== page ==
Also, as a more recent opportunity cost, the RE sector has seen the outmigration of talented engineers and experienced technicians, “en masse” as one industry insider says, while the supply of new talent, the addition to national human capital, is hampered by the problems that the tertiary education sector is confronted with. 

Finally, we cannot but emphasize that all steps toward RE and energy safety are, to a large or even critical extent, contingent on people’s behavior changes, the political will of elected (presumed) servants of the people, and restoration of the financial system. 

 Executive calls for speedy adoption of the relevant laws (Updated Law No. 462 and the draft Distributed Renewable Energy), the establishment of a functioning regulatory authority, and the incentivization of industrial and commercial scale solar PV projects. We support initiatives and plans to create new structures for transmission and distribution of electricity, and join with all the loudness that we can muster in calls for the creation of energy safety and affordable RE all over the country without opportunities for theft, extortion, and corrupt profiteering in the electricity sector to the detriment of the public good.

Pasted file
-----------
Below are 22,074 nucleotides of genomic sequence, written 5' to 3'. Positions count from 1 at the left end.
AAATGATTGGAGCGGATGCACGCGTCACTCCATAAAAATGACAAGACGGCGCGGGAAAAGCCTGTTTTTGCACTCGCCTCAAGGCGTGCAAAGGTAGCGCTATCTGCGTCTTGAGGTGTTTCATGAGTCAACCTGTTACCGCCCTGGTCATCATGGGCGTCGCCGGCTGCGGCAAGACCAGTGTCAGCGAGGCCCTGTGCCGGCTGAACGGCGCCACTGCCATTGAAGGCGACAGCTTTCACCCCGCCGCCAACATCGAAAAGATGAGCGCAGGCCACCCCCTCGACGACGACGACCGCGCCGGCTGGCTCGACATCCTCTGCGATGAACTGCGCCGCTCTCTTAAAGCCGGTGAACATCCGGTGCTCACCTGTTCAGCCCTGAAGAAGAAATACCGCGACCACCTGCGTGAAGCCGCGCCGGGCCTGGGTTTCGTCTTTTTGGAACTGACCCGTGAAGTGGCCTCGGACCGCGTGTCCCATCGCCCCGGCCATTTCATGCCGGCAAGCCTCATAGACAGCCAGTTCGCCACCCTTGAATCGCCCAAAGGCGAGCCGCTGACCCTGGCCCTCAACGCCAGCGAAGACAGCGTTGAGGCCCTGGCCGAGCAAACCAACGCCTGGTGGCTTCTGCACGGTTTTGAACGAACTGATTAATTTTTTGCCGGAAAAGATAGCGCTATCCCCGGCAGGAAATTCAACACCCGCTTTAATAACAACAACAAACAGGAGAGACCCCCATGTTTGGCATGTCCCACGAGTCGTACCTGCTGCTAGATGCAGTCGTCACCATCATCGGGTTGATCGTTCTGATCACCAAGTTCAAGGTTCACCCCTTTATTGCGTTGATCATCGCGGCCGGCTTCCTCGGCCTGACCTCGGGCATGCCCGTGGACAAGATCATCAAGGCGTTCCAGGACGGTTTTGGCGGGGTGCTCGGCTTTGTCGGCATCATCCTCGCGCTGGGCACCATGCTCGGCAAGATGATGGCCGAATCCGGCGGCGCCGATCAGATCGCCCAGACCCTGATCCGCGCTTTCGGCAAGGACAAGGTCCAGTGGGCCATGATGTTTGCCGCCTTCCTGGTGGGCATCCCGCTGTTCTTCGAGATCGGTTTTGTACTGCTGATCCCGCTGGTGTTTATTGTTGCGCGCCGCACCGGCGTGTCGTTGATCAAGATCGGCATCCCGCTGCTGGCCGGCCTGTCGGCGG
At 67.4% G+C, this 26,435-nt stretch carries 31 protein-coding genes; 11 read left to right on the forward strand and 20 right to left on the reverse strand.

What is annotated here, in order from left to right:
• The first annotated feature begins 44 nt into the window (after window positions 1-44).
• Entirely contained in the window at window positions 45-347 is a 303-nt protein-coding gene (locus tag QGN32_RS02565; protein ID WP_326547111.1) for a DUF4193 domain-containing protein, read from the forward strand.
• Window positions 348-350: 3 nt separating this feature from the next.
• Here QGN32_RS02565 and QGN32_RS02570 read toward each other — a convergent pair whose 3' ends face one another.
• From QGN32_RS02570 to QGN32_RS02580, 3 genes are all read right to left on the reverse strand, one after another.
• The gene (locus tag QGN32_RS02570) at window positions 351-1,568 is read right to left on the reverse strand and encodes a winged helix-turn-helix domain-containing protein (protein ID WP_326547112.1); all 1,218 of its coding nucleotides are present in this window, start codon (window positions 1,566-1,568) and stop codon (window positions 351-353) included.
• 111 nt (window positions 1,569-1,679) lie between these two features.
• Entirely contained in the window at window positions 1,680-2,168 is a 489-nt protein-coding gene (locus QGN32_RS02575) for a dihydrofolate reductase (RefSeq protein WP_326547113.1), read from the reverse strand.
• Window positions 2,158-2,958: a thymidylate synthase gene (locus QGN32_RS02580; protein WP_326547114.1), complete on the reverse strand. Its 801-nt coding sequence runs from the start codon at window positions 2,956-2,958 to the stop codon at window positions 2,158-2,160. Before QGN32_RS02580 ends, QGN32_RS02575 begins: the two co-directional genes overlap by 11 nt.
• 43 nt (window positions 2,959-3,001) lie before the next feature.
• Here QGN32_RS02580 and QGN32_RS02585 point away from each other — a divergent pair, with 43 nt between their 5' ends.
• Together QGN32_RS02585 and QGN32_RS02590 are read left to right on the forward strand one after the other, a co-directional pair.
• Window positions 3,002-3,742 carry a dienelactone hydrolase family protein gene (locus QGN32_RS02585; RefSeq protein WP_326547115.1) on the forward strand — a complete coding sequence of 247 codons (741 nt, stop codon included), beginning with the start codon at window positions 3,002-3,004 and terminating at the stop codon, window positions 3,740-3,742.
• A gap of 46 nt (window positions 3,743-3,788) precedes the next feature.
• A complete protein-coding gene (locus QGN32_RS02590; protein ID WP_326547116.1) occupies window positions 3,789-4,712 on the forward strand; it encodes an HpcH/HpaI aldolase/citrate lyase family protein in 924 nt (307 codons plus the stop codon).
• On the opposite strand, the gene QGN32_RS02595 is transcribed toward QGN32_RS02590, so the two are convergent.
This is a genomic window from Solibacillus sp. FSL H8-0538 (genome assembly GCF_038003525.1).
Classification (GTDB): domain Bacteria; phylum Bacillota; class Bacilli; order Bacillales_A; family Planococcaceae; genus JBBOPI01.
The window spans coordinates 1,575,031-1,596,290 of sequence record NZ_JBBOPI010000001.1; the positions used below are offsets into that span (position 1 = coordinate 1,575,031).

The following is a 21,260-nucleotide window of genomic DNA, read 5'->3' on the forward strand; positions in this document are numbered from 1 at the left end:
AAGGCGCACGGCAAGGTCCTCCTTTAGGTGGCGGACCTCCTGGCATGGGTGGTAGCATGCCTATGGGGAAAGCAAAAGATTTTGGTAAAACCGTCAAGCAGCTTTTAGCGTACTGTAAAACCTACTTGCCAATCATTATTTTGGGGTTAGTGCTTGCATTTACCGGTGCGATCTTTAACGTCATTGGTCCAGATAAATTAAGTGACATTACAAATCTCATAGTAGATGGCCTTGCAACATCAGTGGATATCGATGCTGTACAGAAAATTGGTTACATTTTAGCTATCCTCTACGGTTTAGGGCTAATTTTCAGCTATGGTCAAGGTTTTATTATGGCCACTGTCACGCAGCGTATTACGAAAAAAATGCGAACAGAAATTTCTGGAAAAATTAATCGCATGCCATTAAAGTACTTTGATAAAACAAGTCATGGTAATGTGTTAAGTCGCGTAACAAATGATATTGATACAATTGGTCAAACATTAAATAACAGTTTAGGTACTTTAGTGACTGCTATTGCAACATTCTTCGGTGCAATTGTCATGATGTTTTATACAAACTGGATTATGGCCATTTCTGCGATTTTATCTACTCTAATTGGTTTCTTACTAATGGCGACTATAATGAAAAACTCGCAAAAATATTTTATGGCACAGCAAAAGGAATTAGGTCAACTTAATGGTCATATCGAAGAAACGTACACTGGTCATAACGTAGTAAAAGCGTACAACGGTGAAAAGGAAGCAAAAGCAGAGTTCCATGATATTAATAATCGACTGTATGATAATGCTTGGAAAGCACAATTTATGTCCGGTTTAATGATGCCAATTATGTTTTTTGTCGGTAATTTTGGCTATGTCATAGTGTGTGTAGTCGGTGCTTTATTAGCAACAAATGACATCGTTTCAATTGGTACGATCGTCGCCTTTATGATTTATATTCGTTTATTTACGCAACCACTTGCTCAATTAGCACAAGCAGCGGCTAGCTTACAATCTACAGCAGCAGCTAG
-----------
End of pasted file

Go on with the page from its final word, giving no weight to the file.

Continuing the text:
And while we make every effort to rescue the Lebanese economy and install incremental units of RE for next year’s electricity need, with the full use of our considerable talents and great networks of friends and diaspora, our human and social capital, let us remember that we humans need to dream. We can function without money and electricity for a week because we find a way to do so, but we cannot function without working towards our dreams. 

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Thomas Schellen

Thomas Schellen is Executive's editor-at-large. He has been reporting on Middle Eastern business and economy for over 20 years. Send mail